Louis XIV

Topics: Louis XIV of France, Cardinal Richelieu, Louis XIII of France Pages: 7 (1363 words) Published: December 7, 2014
Adnane Errachide
Prof. Saimbert John
HST 102-002
19 November 2014
 Louis XIV
Louis XIV (1638-1718), known as the Sun King, lasted for 72 years, longer than that of any monarch of a major European history. In that time, he transformed the monarchy, also introduced a golden age of art and literature. He established his country as the dominant European power as well. During the final decades of Louis XIV’s rule, France was declined by several wars. Early life and reign of Louis XIV

Louis XIV was born on September 5, 1638 , he was his parents’ first child after 23 years of marriage. His father the King Louis XIII of France and his mother queen, Anne of Austria. So he was as a “gift of God.” For the king’s family. The king Louis XIII ruled with Cardinal Richelieu, who served as First Minister. When Louis XIII died Cardinal Richelieu also died shortly after the King's death. Richelieu's successor, Cardinal Mazarin, governed the country until Louis XIV grew up. He always wanted to be able to rule alone. During the early years of Louis XIV’s reign, Anne and Mazarin introduced policies that further consolidated the monarchy’s power, angering nobles and members of the legal aristocracy. Mazarin died March 9, 1661. On March 10, Louis claimed supreme authority in France. Louis saw himself as God’s representative on earth. He had the support initially of his ministers, then that of the French people. Louis XIV assumes control of France

After Mazarin’s death in 1661, Louis XIV broke with tradition and astonished his court by declaring that he would rule without a chief minister. He viewed himself as the direct representative of God, endowed with a divine right to wield the absolute power of the monarchy. To illustrate his status, he chose the sun as his symbol and reflected the image of knowing everything and incapable of making mistakes or being wrong. “Roi-Soleil” (“Sun King”) around whom the entire kingdom revolved. While some historians question the attribution, Louis is often remembered for the idea “L’État, c’est moi” (“I am the State”). Vincent Buranelli states: “Louis XIV adopted all the measures that occurred to him to make himself the master and the servant of France; and by” France” he meant the entire nation and all its classes from the highest to the lowest. He acknowledged that every honest man occupied an honorable niche in the state at the level appropriate to his occupation”(LOUIS XIV 45).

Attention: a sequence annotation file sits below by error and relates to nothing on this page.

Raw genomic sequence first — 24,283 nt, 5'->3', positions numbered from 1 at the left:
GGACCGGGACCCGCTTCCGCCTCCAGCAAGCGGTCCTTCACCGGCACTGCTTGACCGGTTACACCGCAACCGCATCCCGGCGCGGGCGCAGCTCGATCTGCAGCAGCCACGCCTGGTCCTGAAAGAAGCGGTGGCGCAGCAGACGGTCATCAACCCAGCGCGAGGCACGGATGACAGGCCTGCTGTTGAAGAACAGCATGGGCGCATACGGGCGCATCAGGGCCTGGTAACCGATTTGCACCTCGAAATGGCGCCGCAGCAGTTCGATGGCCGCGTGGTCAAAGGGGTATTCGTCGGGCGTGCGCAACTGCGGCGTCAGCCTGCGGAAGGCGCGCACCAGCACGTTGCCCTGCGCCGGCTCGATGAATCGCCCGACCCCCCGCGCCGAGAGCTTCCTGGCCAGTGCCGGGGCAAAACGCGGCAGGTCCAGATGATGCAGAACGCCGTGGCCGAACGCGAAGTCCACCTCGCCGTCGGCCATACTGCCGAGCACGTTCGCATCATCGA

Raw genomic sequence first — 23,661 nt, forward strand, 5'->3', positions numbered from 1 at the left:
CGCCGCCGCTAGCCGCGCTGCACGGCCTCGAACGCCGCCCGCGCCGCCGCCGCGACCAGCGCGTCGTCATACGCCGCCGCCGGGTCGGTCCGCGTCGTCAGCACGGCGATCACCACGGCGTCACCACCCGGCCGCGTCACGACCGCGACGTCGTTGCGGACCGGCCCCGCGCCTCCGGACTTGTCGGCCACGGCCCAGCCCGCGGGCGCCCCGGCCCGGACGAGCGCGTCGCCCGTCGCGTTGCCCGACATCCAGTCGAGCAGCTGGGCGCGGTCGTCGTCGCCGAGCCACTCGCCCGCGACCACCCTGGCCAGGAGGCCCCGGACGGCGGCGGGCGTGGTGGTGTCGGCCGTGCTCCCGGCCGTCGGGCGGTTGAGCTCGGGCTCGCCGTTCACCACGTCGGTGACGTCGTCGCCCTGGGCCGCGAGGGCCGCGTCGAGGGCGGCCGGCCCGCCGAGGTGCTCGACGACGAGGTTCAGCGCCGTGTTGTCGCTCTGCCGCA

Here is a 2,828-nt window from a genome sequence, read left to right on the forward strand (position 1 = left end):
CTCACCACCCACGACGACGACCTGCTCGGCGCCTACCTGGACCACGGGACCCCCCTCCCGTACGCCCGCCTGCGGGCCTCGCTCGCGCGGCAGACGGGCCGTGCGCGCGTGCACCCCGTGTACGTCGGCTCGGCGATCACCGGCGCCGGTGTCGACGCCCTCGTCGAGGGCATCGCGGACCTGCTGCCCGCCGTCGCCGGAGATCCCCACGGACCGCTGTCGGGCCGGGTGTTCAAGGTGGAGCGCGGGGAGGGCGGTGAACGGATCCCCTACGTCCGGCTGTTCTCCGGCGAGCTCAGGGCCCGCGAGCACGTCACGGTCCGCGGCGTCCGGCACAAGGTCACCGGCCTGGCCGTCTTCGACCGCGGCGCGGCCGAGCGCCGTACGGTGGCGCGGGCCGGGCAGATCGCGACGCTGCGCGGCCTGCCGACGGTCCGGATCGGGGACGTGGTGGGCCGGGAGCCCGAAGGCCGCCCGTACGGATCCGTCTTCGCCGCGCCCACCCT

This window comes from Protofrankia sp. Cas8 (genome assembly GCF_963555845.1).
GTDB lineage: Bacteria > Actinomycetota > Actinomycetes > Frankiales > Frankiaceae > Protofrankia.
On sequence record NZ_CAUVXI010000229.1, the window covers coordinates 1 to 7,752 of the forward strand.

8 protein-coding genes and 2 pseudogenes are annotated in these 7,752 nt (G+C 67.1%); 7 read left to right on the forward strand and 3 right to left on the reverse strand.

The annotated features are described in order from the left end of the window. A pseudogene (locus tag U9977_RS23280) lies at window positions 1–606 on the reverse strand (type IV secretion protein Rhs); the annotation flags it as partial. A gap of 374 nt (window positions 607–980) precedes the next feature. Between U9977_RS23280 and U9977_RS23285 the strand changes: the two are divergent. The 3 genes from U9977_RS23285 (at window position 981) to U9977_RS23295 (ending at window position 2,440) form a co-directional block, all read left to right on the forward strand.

Immediately after presuming control of the government, Louis worked so hard to centralize and increase control of France and its overseas colonies. His finance minister, Jean-Baptiste Colbert , enforced reforms that aggressively reduced the negative amount and encouraged the growth of industry, while his war minister, the Marquis de Louvois, expanded and reorganized the French army. Louis also managed to conciliate and disempowered the historically defiant nobles, who had established no less than 11 civil wars in four decades, by persuading them to his court and adapting them to the wealthy lifestyle there. Louis XIV and foreign policy

In 1667 Louis XIV launched the War of Devolution, the first in a series of military conflicts that characterized his aggressive approach to foreign policy, by occupying the Spanish Netherlands, which he claimed as his wife’s inheritance. Under pressure from the English, Swedish and especially the Dutch, France retreated and returned the district to Spain, gaining only some border towns in Flanders. This unsatisfactory outcome lead to the Franco-Dutch War , in which France obtained more territory in Flanders. Now at the height of his powers and influence, Louis established “rooms of reunion” to annex disputed cities and towns along France’s border through quasi-legal means. William F Church stated in his book “The Greatness of Louis XIV”: “When we occupy ourselves with the government of Louis XIV, when we endeavor to appreciate the causes...

The Greatness of Louis XIV ( Second Edition) 1972
Edited and with an introduced by
William F. Church
Brown University
NANCY MITFORD ‘ A brillant son et lumiere performance’ - Guardian
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